Guest contribution – We are the mine rescue brigade

In this article the mining rescue brigade introduces itself.


Today we take over the K+S Blog and introduce ourselves. The idea came after the signing of the cooperation agreement on 10 January 2019 at the ORTE (Company Contact Fair) at the TU Bergakademie Freiberg. There we set ourselves the goal to write a guest article on the other blog and now it is finally time.

But now to us: Although we both share the abbreviation "AG", for us this has a different meaning: We, the mine rescue brigade, are a student working group within the Student Council (StuRa) at the Technical University Bergakademie Freiberg in Saxony. The members of this working group are employees and students of various semesters and fields of study, including (mostly) mining, but also e.g. geology, mechanical engineering/processing technology or subjects with a background in business administration.

What is a mine rescue brigade?


In general, a mine rescue brigade is the combination of fire brigade and rescue service in raw material-producing companies. This voluntary association of employees receives special additional training in order to be able to react to different scenarios. The mine rescue brigade is alerted when special events occur that can only be solved with special equipment or experience. These events include, for example, finding missing persons, fighting fires underground or caring for injured persons. The underground fire brigade was founded in April 2017 and since then the number of committed members has grown. At the moment we have about 30 members. The board consists of the students Alfred Geers, Robin Heringer and Tim Nagerski. The main objective of the working group can be described as learning, deepening and applying elementary basics in mine rescue, such as the division of tasks in the mine rescue team or radio discipline. In this way we want to prepare and train ourselves in the best possible way for possible events and extreme situations in later working life.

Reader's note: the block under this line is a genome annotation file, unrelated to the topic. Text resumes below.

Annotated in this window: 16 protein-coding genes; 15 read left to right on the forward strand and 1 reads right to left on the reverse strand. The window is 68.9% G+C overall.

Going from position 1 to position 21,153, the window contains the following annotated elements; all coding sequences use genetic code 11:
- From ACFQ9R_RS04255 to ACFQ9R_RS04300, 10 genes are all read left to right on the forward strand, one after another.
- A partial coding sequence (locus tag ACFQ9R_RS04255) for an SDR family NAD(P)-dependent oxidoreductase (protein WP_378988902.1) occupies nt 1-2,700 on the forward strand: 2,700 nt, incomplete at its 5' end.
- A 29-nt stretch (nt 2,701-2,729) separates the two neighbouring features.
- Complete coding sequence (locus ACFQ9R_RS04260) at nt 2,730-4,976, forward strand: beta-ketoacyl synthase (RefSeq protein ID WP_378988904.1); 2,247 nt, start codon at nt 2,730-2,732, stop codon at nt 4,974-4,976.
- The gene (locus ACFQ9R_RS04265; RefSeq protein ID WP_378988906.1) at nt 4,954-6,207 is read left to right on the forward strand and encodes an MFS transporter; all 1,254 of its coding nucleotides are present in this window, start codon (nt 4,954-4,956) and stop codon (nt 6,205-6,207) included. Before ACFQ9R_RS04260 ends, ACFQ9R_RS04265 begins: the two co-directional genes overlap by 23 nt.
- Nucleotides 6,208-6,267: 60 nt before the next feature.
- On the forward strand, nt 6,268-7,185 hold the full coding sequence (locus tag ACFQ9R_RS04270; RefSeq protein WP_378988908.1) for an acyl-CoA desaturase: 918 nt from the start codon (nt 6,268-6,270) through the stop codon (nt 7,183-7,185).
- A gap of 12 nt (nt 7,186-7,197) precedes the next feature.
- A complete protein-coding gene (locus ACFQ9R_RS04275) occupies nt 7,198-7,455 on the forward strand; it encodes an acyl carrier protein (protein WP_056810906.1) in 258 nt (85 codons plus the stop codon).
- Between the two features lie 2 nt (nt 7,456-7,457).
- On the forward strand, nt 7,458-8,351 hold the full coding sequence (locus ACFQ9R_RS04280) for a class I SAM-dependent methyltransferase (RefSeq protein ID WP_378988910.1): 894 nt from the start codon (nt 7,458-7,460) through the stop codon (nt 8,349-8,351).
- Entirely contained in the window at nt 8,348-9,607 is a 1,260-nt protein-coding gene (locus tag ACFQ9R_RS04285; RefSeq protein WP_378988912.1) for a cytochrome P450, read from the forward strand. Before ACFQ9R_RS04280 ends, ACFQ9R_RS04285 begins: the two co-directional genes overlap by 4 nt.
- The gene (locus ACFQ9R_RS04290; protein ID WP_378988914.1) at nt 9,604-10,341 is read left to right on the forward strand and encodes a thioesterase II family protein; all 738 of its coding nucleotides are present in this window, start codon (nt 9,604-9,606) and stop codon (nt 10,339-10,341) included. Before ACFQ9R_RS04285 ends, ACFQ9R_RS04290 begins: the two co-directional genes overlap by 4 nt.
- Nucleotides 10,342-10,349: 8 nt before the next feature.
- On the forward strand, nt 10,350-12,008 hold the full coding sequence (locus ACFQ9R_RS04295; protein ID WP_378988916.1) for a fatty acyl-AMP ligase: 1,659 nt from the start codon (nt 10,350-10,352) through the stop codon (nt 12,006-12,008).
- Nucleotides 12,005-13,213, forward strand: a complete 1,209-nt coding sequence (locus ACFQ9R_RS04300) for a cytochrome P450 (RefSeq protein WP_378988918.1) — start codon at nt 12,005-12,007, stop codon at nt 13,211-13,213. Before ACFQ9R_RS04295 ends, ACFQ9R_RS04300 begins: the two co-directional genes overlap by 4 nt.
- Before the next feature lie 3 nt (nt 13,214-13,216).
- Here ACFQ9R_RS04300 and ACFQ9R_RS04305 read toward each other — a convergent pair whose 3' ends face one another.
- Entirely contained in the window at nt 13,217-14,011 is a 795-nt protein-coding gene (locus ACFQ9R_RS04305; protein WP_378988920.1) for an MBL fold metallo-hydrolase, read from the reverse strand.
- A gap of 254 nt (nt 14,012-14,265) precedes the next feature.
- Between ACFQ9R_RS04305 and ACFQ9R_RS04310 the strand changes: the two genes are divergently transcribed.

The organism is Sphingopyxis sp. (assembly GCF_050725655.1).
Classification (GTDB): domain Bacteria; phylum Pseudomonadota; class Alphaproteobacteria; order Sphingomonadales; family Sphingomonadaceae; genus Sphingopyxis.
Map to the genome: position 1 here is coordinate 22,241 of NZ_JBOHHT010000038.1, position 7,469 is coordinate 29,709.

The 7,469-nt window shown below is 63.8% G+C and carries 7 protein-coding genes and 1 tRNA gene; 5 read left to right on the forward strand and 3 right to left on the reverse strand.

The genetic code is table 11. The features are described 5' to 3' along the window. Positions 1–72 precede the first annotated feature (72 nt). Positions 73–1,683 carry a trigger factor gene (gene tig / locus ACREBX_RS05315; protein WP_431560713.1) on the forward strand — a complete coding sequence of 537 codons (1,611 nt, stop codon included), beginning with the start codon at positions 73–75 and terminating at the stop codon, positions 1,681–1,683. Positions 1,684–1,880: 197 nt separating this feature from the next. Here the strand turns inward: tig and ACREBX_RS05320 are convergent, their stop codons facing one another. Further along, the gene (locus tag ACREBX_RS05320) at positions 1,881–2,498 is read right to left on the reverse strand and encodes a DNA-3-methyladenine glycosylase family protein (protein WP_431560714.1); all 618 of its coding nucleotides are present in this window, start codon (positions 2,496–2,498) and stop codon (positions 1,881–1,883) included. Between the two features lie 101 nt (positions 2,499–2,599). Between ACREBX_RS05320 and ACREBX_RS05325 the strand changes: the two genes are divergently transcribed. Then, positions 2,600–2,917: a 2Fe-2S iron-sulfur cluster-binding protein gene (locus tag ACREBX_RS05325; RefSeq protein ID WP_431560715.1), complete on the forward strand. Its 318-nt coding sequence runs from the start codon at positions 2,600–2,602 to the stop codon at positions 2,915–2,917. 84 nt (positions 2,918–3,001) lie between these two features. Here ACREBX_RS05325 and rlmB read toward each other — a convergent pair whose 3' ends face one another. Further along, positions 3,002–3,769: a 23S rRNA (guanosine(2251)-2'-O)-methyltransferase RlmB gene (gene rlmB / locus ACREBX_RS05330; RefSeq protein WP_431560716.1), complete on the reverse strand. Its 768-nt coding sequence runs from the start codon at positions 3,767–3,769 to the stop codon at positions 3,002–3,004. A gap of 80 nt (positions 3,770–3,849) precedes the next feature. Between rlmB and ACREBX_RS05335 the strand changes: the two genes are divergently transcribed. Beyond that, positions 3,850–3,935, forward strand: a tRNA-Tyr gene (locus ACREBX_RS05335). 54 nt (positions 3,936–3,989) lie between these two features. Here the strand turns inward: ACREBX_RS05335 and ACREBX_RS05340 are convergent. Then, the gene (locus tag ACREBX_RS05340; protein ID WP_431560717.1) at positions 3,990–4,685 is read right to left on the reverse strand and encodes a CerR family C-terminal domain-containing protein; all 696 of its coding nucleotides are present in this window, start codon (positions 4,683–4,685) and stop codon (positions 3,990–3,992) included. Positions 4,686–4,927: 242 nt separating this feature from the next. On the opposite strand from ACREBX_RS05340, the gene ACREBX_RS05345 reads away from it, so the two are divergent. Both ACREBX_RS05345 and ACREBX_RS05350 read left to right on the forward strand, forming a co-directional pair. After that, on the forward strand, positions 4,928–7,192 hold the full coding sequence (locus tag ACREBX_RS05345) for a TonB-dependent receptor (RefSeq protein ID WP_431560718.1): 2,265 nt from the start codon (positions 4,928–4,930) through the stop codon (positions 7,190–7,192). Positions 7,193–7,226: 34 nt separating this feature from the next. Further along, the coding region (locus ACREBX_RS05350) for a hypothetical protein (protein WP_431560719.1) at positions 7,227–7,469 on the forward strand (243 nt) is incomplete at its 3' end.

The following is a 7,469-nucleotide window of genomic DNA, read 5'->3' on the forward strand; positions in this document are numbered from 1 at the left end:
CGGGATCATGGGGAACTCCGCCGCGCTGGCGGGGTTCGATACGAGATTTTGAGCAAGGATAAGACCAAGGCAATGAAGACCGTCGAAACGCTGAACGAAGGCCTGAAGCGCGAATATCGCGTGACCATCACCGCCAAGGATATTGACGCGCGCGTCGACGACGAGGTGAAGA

What exactly is the potential of the cooperation?


In the future, existing connections can be further strengthened through joint cooperation. For us students it means overcoming a special hurdle, because the cooperation includes the execution of a limited number of G26-3 investigations. This medical check, which enables people to wear respiratory protection at all, was often not carried out by most members.


The G26-3 inspection can further increase the work spectrum and the attractiveness of the working group as well as significantly advance our capabilities and clout. Although the installation of closed-circuit breathing apparatus is only permitted under the supervision of a senior manager and the supervision of the institute, the AG Grubenwehr now very often lays the foundation for further concepts in student training in mine rescue. These training concepts have been developed in recent years at the TU Bergakademie Freiberg with the participation of various mine rescue services and the Institute for Raw Materials Mining and Special Underground Processes under the direction of Prof. Dr. Helmut Mischo.


In addition, as a working group we hope that we will attract positive attention for K+S through our voluntary training and our commitment, e.g. in internships, or that we will be able to make a contribution to K+S in the form of a thesis. In this connection, the change from K+S to higher education and vice versa is not unusual. For example, some mining technologists complete a course after completing their training, or students begin a traineeship at the company after graduating. In both cases, the working group offers a platform for exchanging ideas and keeping up to date with current events and opportunities.


We thank you for your support!

Many thanks to the mine rescue brigade for this exciting and interesting contribution.
We are looking forward to working with you! 

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